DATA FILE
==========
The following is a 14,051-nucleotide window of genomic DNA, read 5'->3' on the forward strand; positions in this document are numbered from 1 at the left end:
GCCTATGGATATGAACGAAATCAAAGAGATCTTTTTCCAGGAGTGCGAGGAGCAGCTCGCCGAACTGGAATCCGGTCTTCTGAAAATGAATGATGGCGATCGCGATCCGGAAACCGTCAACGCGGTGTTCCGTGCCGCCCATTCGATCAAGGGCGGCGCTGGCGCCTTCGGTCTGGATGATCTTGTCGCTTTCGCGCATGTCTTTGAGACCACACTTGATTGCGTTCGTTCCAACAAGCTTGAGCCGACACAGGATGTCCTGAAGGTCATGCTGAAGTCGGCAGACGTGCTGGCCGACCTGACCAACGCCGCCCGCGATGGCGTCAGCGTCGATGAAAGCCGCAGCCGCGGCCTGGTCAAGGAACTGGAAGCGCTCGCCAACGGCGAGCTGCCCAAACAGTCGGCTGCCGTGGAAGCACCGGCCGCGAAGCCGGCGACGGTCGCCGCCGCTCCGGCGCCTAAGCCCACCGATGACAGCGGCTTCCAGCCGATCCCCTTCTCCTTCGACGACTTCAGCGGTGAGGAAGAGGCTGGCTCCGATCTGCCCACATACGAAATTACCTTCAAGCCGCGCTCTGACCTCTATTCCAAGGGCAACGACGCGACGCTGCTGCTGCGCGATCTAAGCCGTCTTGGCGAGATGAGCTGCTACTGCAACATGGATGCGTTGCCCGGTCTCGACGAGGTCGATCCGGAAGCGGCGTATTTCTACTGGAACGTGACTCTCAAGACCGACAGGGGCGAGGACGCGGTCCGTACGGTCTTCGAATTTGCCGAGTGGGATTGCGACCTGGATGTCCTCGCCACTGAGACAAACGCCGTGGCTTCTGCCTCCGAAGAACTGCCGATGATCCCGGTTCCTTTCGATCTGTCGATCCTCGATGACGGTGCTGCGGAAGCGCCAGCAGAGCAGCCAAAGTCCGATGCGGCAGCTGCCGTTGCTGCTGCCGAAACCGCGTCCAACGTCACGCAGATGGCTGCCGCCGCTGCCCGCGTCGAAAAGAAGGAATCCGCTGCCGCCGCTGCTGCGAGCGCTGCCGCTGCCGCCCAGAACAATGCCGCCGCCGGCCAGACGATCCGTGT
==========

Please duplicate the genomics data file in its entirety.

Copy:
The following is a 14,051-nucleotide window of genomic DNA, read 5'->3' on the forward strand; positions in this document are numbered from 1 at the left end:
GCCTATGGATATGAACGAAATCAAAGAGATCTTTTTCCAGGAGTGCGAGGAGCAGCTCGCCGAACTGGAATCCGGTCTTCTGAAAATGAATGATGGCGATCGCGATCCGGAAACCGTCAACGCGGTGTTCCGTGCCGCCCATTCGATCAAGGGCGGCGCTGGCGCCTTCGGTCTGGATGATCTTGTCGCTTTCGCGCATGTCTTTGAGACCACACTTGATTGCGTTCGTTCCAACAAGCTTGAGCCGACACAGGATGTCCTGAAGGTCATGCTGAAGTCGGCAGACGTGCTGGCCGACCTGACCAACGCCGCCCGCGATGGCGTCAGCGTCGATGAAAGCCGCAGCCGCGGCCTGGTCAAGGAACTGGAAGCGCTCGCCAACGGCGAGCTGCCCAAACAGTCGGCTGCCGTGGAAGCACCGGCCGCGAAGCCGGCGACGGTCGCCGCCGCTCCGGCGCCTAAGCCCACCGATGACAGCGGCTTCCAGCCGATCCCCTTCTCCTTCGACGACTTCAGCGGTGAGGAAGAGGCTGGCTCCGATCTGCCCACATACGAAATTACCTTCAAGCCGCGCTCTGACCTCTATTCCAAGGGCAACGACGCGACGCTGCTGCTGCGCGATCTAAGCCGTCTTGGCGAGATGAGCTGCTACTGCAACATGGATGCGTTGCCCGGTCTCGACGAGGTCGATCCGGAAGCGGCGTATTTCTACTGGAACGTGACTCTCAAGACCGACAGGGGCGAGGACGCGGTCCGTACGGTCTTCGAATTTGCCGAGTGGGATTGCGACCTGGATGTCCTCGCCACTGAGACAAACGCCGTGGCTTCTGCCTCCGAAGAACTGCCGATGATCCCGGTTCCTTTCGATCTGTCGATCCTCGATGACGGTGCTGCGGAAGCGCCAGCAGAGCAGCCAAAGTCCGATGCGGCAGCTGCCGTTGCTGCTGCCGAAACCGCGTCCAACGTCACGCAGATGGCTGCCGCCGCTGCCCGCGTCGAAAAGAAGGAATCCGCTGCCGCCGCTGCTGCGAGCGCTGCCGCTGCCGCCCAGAACAATGCCGCCGCCGGCCAGACGATCCGTGT